Morocco Policies Affecting Disinformation

From ADTAC Disinformation Inventory


The 2016 Loi relative a la presse et a l’édition or Morocco’s Press Code regulates speech of both journalists as well as public speech in general. Article 72 penalizes distribution by any means of "false or falsified information that have led to disruption to the public order or fear amongst population"[1].

The 2018 Code Penal Marocain criminalizes speech which is “showing a lack of due respect for the king, defaming state institutions, and insulting public agents while they are performing their duties”.[2]

The proposed Draft law no. 22.20 was passed in March 2020 but was temporarily suspended in May 2020 due to the impact of the COVID-19 pandemic. It tasked “network providers” with “suppressing, prohibiting, restricting access to any electronic content which clearly constitutes a dangerous threat to security, public order or which would be likely to undermine the constants of the Kingdom, its sacredness and its symbols within a period of not more than 24 hours.”[3] [4]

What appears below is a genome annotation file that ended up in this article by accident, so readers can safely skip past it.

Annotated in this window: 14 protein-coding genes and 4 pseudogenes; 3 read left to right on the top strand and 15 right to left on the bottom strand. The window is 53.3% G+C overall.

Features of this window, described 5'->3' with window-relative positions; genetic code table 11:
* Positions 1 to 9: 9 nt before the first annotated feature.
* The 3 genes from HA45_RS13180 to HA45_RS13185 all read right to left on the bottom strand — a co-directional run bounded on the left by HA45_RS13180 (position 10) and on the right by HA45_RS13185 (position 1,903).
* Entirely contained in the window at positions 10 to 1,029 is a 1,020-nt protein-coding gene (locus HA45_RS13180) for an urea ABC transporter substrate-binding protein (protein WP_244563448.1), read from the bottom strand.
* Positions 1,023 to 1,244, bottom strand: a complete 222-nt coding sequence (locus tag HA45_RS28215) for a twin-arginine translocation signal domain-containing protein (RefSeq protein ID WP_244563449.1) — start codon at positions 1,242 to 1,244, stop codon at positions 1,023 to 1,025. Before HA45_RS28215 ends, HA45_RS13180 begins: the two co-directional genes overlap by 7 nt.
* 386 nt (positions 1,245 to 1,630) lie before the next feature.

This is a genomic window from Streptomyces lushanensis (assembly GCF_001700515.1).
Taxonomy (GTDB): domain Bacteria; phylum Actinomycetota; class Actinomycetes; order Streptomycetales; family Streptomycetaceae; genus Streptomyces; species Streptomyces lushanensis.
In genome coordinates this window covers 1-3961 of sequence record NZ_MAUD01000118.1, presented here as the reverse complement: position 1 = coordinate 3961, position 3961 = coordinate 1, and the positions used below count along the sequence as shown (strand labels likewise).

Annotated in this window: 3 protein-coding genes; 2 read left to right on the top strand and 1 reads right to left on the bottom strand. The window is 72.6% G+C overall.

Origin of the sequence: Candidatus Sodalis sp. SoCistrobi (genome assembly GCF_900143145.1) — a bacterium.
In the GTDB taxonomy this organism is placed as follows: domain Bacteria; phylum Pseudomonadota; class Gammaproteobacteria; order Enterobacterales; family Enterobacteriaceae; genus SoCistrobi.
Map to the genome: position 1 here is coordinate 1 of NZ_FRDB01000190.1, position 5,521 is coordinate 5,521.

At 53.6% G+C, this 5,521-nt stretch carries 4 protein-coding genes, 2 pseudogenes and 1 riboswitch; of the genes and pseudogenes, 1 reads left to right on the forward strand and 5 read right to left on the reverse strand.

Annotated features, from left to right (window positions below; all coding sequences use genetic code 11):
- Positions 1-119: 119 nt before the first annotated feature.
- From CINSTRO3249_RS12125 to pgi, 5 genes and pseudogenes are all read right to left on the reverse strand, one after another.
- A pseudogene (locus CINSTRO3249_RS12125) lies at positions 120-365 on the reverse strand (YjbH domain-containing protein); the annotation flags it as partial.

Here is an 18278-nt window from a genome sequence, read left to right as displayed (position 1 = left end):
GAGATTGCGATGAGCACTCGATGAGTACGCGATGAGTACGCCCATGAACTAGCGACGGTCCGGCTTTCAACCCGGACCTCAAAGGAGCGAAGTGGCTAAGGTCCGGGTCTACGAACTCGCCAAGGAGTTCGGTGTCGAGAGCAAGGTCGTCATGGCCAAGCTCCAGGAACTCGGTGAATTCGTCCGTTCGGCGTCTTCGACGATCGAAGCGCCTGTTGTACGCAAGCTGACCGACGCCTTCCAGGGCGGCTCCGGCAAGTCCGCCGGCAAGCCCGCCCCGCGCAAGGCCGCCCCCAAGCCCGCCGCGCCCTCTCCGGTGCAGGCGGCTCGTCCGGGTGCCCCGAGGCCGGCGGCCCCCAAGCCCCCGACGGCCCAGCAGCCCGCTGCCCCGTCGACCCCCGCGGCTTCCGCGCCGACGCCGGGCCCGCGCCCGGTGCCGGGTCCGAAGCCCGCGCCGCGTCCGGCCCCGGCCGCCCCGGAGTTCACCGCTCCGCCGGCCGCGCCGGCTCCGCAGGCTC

Penal actions

In 2019 Mohamed Sekkaki a prominent Youtube star was arrested for violating the Code Penal Marocain.[5]

In 2020 a prominent Youtube star posted a video which alleged that COVID-19 did not exist and she was arrested for one year for sharing "fake news"[6][7].

See more:

National Policies Affecting Disinformation